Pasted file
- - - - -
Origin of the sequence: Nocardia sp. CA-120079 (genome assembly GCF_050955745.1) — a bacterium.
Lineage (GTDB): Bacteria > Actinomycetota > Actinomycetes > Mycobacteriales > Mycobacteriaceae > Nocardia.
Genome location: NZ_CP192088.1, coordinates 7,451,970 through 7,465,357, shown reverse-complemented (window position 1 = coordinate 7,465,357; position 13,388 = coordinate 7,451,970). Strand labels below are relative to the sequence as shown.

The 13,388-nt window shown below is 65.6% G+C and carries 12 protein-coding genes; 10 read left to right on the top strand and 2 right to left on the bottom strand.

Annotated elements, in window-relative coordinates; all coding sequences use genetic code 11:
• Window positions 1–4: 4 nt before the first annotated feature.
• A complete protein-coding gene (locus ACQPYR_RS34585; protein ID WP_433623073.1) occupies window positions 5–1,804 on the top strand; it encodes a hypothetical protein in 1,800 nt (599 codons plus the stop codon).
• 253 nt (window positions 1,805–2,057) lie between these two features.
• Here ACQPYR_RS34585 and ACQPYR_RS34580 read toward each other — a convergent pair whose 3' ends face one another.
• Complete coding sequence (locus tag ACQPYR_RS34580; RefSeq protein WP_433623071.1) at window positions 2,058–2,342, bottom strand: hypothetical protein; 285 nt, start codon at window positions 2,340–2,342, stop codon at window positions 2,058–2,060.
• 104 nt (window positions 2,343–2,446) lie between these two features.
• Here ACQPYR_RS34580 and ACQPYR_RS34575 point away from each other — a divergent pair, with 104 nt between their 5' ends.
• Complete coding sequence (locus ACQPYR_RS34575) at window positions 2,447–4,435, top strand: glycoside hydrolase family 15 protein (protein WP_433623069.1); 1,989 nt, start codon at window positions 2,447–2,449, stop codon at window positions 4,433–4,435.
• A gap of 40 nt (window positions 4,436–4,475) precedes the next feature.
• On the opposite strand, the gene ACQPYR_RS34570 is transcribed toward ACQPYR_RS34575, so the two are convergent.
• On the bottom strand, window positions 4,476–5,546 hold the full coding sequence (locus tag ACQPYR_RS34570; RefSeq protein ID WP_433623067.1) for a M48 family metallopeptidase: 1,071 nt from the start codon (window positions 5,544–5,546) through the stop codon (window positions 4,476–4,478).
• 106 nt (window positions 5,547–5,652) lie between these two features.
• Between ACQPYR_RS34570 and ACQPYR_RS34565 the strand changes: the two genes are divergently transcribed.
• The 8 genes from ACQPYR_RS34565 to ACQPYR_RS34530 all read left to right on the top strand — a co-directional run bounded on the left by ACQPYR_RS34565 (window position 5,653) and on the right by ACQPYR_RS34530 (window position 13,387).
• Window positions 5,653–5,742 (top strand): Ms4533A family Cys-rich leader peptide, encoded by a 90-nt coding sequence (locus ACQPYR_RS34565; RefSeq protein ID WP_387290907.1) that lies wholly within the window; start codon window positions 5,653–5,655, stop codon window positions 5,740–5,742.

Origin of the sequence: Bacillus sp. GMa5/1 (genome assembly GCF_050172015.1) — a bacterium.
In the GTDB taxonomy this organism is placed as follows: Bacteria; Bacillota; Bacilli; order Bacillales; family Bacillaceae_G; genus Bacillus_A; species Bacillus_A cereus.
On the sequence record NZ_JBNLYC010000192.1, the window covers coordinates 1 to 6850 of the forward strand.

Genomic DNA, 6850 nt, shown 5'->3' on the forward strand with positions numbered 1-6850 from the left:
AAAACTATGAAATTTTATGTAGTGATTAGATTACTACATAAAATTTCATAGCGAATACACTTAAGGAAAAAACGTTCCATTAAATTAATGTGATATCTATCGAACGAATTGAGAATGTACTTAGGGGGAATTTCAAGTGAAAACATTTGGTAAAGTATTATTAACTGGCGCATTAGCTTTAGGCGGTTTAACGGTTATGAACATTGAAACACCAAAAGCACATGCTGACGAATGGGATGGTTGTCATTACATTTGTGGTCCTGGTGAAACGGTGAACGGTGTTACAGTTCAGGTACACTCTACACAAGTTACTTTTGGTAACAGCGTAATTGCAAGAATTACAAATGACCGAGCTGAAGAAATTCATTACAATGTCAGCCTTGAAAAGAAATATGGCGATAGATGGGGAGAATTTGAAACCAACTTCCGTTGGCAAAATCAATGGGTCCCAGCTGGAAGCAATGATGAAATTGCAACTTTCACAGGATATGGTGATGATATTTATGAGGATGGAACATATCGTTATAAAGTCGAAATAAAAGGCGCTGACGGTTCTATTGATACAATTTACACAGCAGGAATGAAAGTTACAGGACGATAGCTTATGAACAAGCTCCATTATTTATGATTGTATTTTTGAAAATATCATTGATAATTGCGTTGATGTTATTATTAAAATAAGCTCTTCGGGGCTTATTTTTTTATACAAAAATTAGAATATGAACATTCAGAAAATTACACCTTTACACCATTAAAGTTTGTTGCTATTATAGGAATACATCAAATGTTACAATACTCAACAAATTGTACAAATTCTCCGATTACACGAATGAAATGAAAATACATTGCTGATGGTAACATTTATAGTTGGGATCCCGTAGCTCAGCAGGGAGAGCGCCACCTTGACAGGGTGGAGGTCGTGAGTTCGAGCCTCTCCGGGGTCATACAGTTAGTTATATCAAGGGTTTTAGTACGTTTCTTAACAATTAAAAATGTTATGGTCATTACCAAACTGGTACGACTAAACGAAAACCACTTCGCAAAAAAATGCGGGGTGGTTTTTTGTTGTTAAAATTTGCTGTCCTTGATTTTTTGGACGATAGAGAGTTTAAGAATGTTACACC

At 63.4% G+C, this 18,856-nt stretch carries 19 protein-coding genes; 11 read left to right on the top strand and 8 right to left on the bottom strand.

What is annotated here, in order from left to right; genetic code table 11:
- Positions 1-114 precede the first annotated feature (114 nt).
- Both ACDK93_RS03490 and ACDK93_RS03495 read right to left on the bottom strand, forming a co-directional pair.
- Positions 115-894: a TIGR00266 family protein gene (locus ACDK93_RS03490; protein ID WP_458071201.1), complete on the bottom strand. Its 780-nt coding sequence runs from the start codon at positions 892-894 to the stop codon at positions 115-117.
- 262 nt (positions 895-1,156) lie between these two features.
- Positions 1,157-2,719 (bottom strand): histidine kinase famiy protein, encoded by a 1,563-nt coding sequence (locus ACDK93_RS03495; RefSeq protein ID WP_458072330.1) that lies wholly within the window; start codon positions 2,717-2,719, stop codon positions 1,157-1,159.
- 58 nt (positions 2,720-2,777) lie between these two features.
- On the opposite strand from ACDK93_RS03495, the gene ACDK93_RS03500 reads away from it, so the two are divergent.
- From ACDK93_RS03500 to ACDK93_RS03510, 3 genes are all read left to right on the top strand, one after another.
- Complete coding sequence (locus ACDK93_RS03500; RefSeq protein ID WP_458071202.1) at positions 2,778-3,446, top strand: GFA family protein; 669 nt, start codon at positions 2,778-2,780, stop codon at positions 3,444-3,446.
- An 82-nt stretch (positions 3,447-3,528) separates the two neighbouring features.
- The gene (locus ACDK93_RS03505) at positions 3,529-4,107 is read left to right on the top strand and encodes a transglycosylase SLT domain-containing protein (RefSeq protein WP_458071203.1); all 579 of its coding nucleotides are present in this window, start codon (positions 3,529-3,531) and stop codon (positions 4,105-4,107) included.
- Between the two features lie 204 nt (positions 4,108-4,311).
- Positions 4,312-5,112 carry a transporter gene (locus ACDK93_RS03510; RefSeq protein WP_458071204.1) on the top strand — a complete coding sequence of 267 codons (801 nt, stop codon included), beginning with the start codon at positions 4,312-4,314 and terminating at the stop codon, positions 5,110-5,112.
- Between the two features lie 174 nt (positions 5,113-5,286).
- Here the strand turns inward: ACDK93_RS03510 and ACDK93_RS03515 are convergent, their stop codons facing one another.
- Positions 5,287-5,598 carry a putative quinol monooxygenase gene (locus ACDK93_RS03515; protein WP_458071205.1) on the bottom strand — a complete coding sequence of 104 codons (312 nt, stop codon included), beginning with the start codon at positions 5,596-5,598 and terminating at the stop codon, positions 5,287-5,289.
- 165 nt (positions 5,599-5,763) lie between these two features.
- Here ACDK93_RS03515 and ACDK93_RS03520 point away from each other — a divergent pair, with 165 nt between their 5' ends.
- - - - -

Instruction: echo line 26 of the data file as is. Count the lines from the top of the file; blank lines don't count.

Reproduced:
At 63.4% G+C, this 18,856-nt stretch carries 19 protein-coding genes; 11 read left to right on the top strand and 8 right to left on the bottom strand.